Hello Cyber Friends!
I hope you all have had a great week. The Visual Experiment for this week is a lovely Desk Caddy pinned in many, many places. The Desk Caddy (made and sold by LivingSewBeautiful on Etsy ) is pretty nifty, but the price tag is a huge show stopper for this girl at $120+. I remember a time when I saw it out there for around $45, and then it did a huge price jump to its current price. Now that doesn’t mean it isn’t worth that price (totally up to you), for me it is a bit steep for my budget.
I have looked all over Pinterest for a tutorial or instructable, and google. No such luck. If any of you find one, please comment on this weeks post with the link. This posts adventure is to create my own Desk Caddy, which I will not be using for my desk (grin)….art supplies, tools, or even make-up. Not the boring pen’s and pencils which come to mind with “desk”.
With pictures along the way to show you how to tackle this on your own, or even stimulate all of you highly talented creative types to make a better one. I am hoping my photo’s will get better as I get further down this adventure. Thanks for your patience.
Now Let’s do this! Looking at the image on Pinterest, and measuring the jars I will be using, here is my list of materials. For materials, I was unable to go to just one place. I had to go to Home Depot, Michael’s, Ace Hardware, and Amazon (on-line).
1 ea – 4” x 4” x 8” Main Center Piece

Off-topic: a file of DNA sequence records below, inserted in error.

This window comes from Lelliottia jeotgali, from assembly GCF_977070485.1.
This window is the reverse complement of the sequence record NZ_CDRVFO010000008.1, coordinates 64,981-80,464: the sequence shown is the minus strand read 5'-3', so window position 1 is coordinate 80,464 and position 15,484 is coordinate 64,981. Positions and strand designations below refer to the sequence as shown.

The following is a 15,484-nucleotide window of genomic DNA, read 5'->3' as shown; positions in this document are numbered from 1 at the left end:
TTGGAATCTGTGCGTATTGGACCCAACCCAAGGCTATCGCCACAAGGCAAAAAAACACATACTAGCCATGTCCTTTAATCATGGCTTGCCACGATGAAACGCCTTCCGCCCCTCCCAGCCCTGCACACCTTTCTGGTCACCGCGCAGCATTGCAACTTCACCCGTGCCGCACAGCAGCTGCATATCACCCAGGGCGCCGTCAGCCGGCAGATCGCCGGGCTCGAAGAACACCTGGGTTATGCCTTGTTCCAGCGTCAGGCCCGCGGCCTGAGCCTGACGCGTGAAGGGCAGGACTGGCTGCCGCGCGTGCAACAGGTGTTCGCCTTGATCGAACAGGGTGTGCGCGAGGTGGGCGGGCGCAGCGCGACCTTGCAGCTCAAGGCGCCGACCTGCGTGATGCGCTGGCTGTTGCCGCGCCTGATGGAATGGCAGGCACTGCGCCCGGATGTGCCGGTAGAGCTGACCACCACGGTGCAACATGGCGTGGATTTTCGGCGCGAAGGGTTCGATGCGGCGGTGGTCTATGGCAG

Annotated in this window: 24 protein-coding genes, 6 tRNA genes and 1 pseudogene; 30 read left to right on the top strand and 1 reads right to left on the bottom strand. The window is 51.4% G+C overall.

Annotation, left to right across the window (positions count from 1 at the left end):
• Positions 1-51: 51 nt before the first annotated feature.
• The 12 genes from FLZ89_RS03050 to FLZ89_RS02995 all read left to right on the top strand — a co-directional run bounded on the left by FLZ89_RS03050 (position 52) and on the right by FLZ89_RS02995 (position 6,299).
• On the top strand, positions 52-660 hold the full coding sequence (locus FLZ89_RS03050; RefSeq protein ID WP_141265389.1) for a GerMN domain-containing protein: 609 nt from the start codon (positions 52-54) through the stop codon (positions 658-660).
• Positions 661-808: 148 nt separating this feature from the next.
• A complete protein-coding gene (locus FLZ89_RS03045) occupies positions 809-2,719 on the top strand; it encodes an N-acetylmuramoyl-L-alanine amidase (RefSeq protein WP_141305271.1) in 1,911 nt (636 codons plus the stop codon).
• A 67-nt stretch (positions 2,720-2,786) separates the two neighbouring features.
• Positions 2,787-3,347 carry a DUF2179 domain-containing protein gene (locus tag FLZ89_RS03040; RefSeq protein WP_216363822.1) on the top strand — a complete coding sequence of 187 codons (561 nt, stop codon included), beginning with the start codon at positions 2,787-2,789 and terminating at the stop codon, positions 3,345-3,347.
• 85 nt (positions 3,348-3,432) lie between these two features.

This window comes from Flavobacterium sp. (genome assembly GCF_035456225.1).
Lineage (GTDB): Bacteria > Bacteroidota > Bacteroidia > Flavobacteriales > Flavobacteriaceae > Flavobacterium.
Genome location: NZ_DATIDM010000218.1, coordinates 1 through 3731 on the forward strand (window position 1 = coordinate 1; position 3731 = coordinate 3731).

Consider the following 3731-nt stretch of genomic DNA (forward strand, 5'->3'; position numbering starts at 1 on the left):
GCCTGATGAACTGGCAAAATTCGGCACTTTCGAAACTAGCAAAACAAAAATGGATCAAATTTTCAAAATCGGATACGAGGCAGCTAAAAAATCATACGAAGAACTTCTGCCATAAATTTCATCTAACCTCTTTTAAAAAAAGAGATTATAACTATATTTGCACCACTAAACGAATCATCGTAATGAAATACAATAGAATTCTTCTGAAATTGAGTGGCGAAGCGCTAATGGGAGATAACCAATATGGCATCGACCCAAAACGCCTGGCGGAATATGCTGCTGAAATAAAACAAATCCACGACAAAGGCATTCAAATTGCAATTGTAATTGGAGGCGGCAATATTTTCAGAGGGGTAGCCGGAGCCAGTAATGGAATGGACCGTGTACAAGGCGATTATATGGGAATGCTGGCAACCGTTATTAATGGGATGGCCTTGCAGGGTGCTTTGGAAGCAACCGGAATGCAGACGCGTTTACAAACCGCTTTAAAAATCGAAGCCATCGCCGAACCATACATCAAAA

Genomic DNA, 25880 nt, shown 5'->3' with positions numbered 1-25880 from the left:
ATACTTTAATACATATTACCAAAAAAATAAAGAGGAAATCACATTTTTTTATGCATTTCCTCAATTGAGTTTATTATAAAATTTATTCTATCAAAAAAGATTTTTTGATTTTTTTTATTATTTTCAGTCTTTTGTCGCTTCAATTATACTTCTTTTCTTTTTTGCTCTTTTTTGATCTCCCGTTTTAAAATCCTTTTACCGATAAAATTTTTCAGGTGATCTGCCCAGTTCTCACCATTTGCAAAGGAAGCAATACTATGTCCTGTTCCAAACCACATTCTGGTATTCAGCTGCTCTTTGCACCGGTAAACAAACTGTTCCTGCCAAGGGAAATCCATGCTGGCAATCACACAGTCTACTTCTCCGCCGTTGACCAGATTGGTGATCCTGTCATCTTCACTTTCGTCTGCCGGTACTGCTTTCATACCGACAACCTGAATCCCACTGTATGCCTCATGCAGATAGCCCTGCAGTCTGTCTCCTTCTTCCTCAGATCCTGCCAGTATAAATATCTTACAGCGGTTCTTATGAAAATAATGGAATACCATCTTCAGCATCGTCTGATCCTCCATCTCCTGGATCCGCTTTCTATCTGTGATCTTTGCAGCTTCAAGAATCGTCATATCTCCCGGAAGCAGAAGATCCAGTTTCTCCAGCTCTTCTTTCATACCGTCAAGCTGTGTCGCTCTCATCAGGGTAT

1 ea – 4 ½” x 4 ½” Base
1 ea – Wooden Pull Knob
5 ea – Metal Clamps 3 to 5”
1 pkg (12ea) – Sheet Metal Screws #6 x ¾”
1 pkg (9 ea) – ½” Vinyl Surface Guard Bumpers
Steel Bar Clamp (Add to Tool Arsenal)
Sand Paper (Medium and Fine)
COST: $ 46.88 (with sales tax) – All items
$ 29.91 (with sales tax) – without the Steel Bar Clamp and Sand Paper
**Note: For the 4”x4” wood, it is not sold in scraps or single cuts. I had to purchase an 8 foot length and ask the kind people at Home Depot to cut it into 8 inch sections. If this works out, I will be making these for presents and gifts throughout the year to use up all the sections cut (11 pieces out of an 8 foot length) They also carry 6”x6” but were out. I dealt with 5 different Home Depot employees, and each one was helpful as could be. If you are not sure, ask because they can help!
1 ea – 4” x 4” Top
Elmer’s Wood Glue (Use for Other Projects Too)
COST: $ 3.28
Ace Hardware (Couldn’t use but included for reference)
1 ea – 4” Lazy Susan Bearing (Was too big for 4×4 – would work for a 6×6)
8 ea – Screws #6 x ¾”
COST: $ 6.05 (with sales tax)
1 ea – 3” Lazy Susan Bearing ($1.70 each)
COST: $ 5.70 (with sales tax and shipping)
Items On Hand:
2 ea – 4 oz. Ball Canning Jars
3 ea – 8 oz. Ball Canning Jars
I also have a can of spray sealer and varnish to create a clear protective coat on the caddy. I am debating on a white paint first. This is a personal preference and whatever you choose will add to the cost.
TOTAL COST (Not including tools or items on hand): $38.89